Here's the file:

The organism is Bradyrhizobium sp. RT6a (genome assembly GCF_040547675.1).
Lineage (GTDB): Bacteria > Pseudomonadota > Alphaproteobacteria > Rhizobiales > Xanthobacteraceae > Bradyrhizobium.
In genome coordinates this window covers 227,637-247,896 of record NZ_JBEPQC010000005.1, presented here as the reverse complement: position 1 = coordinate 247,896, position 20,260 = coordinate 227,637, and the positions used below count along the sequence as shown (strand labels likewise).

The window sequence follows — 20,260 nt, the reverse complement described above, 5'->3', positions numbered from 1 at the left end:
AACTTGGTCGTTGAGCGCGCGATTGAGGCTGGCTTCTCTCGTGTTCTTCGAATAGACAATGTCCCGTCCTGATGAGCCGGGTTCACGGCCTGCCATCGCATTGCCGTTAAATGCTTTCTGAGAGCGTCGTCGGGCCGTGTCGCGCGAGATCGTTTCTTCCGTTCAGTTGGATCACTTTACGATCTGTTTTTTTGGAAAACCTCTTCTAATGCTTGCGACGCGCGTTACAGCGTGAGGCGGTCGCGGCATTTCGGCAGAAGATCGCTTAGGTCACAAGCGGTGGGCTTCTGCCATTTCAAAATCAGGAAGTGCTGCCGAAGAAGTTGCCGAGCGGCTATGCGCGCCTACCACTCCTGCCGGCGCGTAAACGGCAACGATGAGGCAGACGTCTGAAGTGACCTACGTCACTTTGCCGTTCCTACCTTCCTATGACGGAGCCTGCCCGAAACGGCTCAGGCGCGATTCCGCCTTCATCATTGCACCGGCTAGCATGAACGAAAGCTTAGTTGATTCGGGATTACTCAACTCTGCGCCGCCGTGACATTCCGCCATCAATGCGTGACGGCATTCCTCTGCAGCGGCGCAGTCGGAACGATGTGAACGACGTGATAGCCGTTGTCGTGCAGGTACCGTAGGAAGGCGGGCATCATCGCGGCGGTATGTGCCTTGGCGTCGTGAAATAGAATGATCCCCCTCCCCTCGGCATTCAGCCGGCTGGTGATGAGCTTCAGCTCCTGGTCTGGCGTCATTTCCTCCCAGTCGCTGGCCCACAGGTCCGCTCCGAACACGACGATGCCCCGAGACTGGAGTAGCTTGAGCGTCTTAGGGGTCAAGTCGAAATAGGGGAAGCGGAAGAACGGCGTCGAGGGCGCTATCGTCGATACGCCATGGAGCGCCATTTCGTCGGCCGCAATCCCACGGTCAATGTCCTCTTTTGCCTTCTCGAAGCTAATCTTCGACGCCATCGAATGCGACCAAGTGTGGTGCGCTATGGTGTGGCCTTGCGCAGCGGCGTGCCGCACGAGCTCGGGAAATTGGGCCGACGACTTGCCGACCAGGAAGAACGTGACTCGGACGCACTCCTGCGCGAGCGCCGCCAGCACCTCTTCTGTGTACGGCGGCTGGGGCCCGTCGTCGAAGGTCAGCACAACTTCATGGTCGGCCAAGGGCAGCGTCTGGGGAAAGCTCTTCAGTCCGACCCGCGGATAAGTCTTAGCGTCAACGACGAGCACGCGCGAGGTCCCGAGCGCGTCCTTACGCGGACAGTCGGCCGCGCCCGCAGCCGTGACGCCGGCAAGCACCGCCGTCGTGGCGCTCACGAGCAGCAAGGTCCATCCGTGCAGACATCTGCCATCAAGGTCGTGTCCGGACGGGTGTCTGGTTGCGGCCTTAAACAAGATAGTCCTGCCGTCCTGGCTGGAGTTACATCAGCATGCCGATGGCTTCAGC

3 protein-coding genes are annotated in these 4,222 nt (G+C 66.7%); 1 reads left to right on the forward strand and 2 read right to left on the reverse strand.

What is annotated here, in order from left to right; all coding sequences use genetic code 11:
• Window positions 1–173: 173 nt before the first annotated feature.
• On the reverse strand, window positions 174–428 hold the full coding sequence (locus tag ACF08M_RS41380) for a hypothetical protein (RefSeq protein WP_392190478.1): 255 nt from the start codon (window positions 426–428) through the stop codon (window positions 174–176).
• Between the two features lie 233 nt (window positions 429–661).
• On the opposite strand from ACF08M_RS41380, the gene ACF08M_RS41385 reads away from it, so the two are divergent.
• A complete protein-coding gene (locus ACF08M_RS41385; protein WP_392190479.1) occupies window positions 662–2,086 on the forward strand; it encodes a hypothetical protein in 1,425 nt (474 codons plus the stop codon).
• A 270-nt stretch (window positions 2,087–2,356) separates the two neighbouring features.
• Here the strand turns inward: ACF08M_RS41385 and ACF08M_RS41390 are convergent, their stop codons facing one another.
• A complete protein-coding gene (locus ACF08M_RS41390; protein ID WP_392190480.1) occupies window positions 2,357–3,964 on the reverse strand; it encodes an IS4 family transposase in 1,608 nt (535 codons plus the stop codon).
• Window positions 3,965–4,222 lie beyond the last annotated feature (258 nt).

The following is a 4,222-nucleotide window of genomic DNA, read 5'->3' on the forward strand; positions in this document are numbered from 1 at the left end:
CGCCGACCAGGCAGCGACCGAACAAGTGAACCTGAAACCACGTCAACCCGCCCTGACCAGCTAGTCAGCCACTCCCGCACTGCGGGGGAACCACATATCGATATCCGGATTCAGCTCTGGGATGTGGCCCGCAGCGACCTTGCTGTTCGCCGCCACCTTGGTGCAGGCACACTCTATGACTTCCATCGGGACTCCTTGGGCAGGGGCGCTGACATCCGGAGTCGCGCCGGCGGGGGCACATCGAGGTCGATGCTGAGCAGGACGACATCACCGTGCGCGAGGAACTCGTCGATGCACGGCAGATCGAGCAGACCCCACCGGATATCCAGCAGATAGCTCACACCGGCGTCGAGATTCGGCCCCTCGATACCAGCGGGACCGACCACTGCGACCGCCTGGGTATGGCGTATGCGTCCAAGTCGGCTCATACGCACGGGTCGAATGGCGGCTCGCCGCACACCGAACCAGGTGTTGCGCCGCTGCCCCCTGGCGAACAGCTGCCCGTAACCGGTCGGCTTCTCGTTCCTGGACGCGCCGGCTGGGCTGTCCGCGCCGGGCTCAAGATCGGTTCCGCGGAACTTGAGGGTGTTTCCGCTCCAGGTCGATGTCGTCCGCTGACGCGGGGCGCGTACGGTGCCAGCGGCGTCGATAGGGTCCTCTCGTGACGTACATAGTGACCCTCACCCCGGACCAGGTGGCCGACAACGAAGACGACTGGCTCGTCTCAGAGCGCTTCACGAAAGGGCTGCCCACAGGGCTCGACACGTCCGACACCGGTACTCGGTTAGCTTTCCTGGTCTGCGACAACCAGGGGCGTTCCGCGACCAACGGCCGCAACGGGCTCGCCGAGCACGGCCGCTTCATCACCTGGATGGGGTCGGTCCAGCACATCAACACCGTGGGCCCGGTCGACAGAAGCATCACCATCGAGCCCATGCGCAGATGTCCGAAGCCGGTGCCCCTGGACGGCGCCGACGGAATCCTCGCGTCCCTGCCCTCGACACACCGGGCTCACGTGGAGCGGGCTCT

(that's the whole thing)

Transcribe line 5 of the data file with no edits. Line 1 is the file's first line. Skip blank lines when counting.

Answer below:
AACTTGGTCGTTGAGCGCGCGATTGAGGCTGGCTTCTCTCGTGTTCTTCGAATAGACAATGTCCCGTCCTGATGAGCCGGGTTCACGGCCTGCCATCGCATTGCCGTTAAATGCTTTCTGAGAGCGTCGTCGGGCCGTGTCGCGCGAGATCGTTTCTTCCGTTCAGTTGGATCACTTTACGATCTGTTTTTTTGGAAAACCTCTTCTAATGCTTGCGACGCGCGTTACAGCGTGAGGCGGTCGCGGCATTTCGGCAGAAGATCGCTTAGGTCACAAGCGGTGGGCTTCTGCCATTTCAAAATCAGGAAGTGCTGCCGAAGAAGTTGCCGAGCGGCTATGCGCGCCTACCACTCCTGCCGGCGCGTAAACGGCAACGATGAGGCAGACGTCTGAAGTGACCTACGTCACTTTGCCGTTCCTACCTTCCTATGACGGAGCCTGCCCGAAACGGCTCAGGCGCGATTCCGCCTTCATCATTGCACCGGCTAGCATGAACGAAAGCTTAGTTGATTCGGGATTACTCAACTCTGCGCCGCCGTGACATTCCGCCATCAATGCGTGACGGCATTCCTCTGCAGCGGCGCAGTCGGAACGATGTGAACGACGTGATAGCCGTTGTCGTGCAGGTACCGTAGGAAGGCGGGCATCATCGCGGCGGTATGTGCCTTGGCGTCGTGAAATAGAATGATCCCCCTCCCCTCGGCATTCAGCCGGCTGGTGATGAGCTTCAGCTCCTGGTCTGGCGTCATTTCCTCCCAGTCGCTGGCCCACAGGTCCGCTCCGAACACGACGATGCCCCGAGACTGGAGTAGCTTGAGCGTCTTAGGGGTCAAGTCGAAATAGGGGAAGCGGAAGAACGGCGTCGAGGGCGCTATCGTCGATACGCCATGGAGCGCCATTTCGTCGGCCGCAATCCCACGGTCAATGTCCTCTTTTGCCTTCTCGAAGCTAATCTTCGACGCCATCGAATGCGACCAAGTGTGGTGCGCTATGGTGTGGCCTTGCGCAGCGGCGTGCCGCACGAGCTCGGGAAATTGGGCCGACGACTTGCCGACCAGGAAGAACGTGACTCGGACGCACTCCTGCGCGAGCGCCGCCAGCACCTCTTCTGTGTACGGCGGCTGGGGCCCGTCGTCGAAGGTCAGCACAACTTCATGGTCGGCCAAGGGCAGCGTCTGGGGAAAGCTCTTCAGTCCGACCCGCGGATAAGTCTTAGCGTCAACGACGAGCACGCGCGAGGTCCCGAGCGCGTCCTTACGCGGACAGTCGGCCGCGCCCGCAGCCGTGACGCCGGCAAGCACCGCCGTCGTGGCGCTCACGAGCAGCAAGGTCCATCCGTGCAGACATCTGCCATCAAGGTCGTGTCCGGACGGGTGTCTGGTTGCGGCCTTAAACAAGATAGTCCTGCCGTCCTGGCTGGAGTTACATCAGCATGCCGATGGCTTCAGC